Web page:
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This Barbie Playset toy dog, which tested high for lead paint, helped prompt a recall of millions of toys made in China.
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Lead Test Kit Results
Consumer Reports tested five home lead-test kits.
Sales of do-it-yourself lead-test kits are up this season. Dozens of toys contaminated with lead have been recalled over the past year, so it's not a surprise that parents want to know whether their holiday toys are tainted.
There are at least five home test kits on the market. One, called Abotex Lead Inspector, was developed by Dave Lachance.
He gives a demonstration of the product using a toy car he picked up from a dollar store. He dips a Q-tip-like swab into a small vial of clear solution, and then rubs it on the car.
"You'll do this for 30 seconds, and then you'll start to see a color develop when the lead reacts," Lachance says.
It can take up to 10 minutes for the color to turn if there's a low concentration of lead. But in Lachance's demonstration, the color began appearing pretty quickly.
"You can start to see it's turning to a very dark black color, indicating that this particular car has a high concentration of lead," he says.
The toy car carried no brand name, and other than a "Made in China" sticker, it wasn't labeled. Given the volume of recalls this year, Lachance says it's not a surprise at all to find lead in this toy.
Test Kit Accuracy
Consumers Union ran tests to determine the accuracy of the lead-test kits. They approved three of five products tested. The Abotex Lead Inspector kit was among those approved. The product is sold via the company's Web site for $13.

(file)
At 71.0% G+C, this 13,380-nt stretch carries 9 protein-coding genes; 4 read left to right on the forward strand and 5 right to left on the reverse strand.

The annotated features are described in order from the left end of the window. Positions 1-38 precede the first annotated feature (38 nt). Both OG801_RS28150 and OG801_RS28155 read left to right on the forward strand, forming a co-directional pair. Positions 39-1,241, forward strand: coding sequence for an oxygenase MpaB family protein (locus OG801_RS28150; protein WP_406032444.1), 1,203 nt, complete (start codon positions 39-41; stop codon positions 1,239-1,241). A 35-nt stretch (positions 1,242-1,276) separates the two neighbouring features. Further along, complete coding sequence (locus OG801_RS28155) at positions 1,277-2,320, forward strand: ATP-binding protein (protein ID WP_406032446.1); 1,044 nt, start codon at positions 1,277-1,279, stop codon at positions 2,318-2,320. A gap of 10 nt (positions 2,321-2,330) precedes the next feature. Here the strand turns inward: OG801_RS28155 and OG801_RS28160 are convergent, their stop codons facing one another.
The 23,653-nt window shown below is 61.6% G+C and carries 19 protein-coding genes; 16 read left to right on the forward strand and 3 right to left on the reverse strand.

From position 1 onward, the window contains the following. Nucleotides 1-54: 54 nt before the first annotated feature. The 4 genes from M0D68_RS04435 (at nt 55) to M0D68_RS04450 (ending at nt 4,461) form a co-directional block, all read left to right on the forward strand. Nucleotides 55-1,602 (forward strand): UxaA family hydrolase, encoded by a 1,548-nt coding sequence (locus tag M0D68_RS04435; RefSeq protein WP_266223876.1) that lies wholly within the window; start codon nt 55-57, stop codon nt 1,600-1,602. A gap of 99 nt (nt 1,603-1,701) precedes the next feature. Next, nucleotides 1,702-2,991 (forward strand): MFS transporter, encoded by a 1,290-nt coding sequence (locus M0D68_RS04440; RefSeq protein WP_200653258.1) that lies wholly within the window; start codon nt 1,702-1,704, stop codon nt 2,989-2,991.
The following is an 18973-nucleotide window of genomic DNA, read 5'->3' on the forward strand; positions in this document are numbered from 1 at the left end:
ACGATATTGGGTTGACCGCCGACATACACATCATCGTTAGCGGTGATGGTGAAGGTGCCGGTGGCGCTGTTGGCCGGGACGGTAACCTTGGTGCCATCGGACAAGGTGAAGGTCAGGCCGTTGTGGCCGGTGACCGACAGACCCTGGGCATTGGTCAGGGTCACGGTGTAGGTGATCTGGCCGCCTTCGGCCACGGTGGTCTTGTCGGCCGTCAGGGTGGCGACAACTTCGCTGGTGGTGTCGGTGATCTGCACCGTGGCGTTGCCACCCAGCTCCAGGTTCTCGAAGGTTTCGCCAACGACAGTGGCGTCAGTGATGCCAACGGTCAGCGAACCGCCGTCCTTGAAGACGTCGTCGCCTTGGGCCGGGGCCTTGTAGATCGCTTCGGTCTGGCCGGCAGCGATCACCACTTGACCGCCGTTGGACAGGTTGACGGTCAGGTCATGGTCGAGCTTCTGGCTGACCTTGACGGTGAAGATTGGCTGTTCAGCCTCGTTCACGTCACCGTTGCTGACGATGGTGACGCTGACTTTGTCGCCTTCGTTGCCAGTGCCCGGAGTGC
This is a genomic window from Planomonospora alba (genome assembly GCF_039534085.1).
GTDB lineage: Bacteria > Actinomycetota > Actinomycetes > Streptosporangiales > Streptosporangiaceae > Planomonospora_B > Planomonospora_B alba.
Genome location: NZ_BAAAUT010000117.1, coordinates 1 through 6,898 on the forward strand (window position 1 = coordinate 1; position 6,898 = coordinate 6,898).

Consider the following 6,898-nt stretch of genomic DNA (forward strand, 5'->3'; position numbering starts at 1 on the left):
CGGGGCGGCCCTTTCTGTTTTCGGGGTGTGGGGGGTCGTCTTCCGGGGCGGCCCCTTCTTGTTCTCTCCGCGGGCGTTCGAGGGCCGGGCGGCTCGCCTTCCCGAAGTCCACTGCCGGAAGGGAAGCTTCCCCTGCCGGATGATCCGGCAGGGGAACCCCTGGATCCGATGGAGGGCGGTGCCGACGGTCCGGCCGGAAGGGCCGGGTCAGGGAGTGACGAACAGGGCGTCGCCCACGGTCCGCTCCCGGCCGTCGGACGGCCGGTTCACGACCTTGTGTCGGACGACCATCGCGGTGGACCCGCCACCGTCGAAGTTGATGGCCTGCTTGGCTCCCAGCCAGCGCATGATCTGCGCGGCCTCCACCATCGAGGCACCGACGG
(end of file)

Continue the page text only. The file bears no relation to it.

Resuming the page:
Consumers Union also recommends the Homax Lead Check, $8, and the Lead Check Household Lead Test Kit, $18.45.
Consumers Union's Don Mays says his testing turned up no false positive or false negatives with the kits they recommended. "These kits did a very good job of detecting lead."
Consumers Union, which publishes Consumer Reports, found the kits do not detect all lead in a product. For instance, the kits don't detect lead embedded below the surface.
"So it doesn't give you a complete answer," says Mays. "But it does give you some indication if there's a hazardous situation."
The concern with lead is hand-to-mouth activity that allows a child to swallow the toxic metal. So, Mays says, determining whether a toy has surface lead is significant. "If you get a positive result," says Mays, "you should take it away from a child."
The Consumer Product Safety Commission, the federal agency that issues product recalls, does not recommend consumer lead-test kits. The agency conducted an evaluation of some of the test kits in October. The CPSC didn't name which kits it tested, but the agency determined that they were unreliable.
Evaluating the Results
Consumers Union discovered a Fisher-Price medical kit toy that tested positive for lead. In particular, the red blood-pressure cuff was the culprit. The company also makes the cuffs in two other colors.
Consumer Product Safety Commission spokeswoman Julie Vallese says her agency determined the Fisher-Price medical kit was not in violation of the law.
"There's not reason, cause, risk or exposure for the agency to act," says Vallese.
Vallese says that the agency would like to see lead removed from all children's products. But she explains the agency can act only on items that are in violation of federal law. This means they must contain either lead paint, or they must contain enough lead to pose a hazard.
"When we find lead that is a serious risk, it's removed," says Vallese. "But just because it's there, doesn't mean your child's going to be sickened."
Fisher-Price says its medical kit with the red blood-pressure cuff meets all the requirements set forth in the federal regulations.
But some states are pushing for more restrictive measures. Earlier this week, the attorney general in Illinois warned consumers that the Fisher-Price product contains high levels of lead.
At the state's request, Fisher-Price agreed to remove the red blood-pressure cuffs from store shelves across the state of Illinois.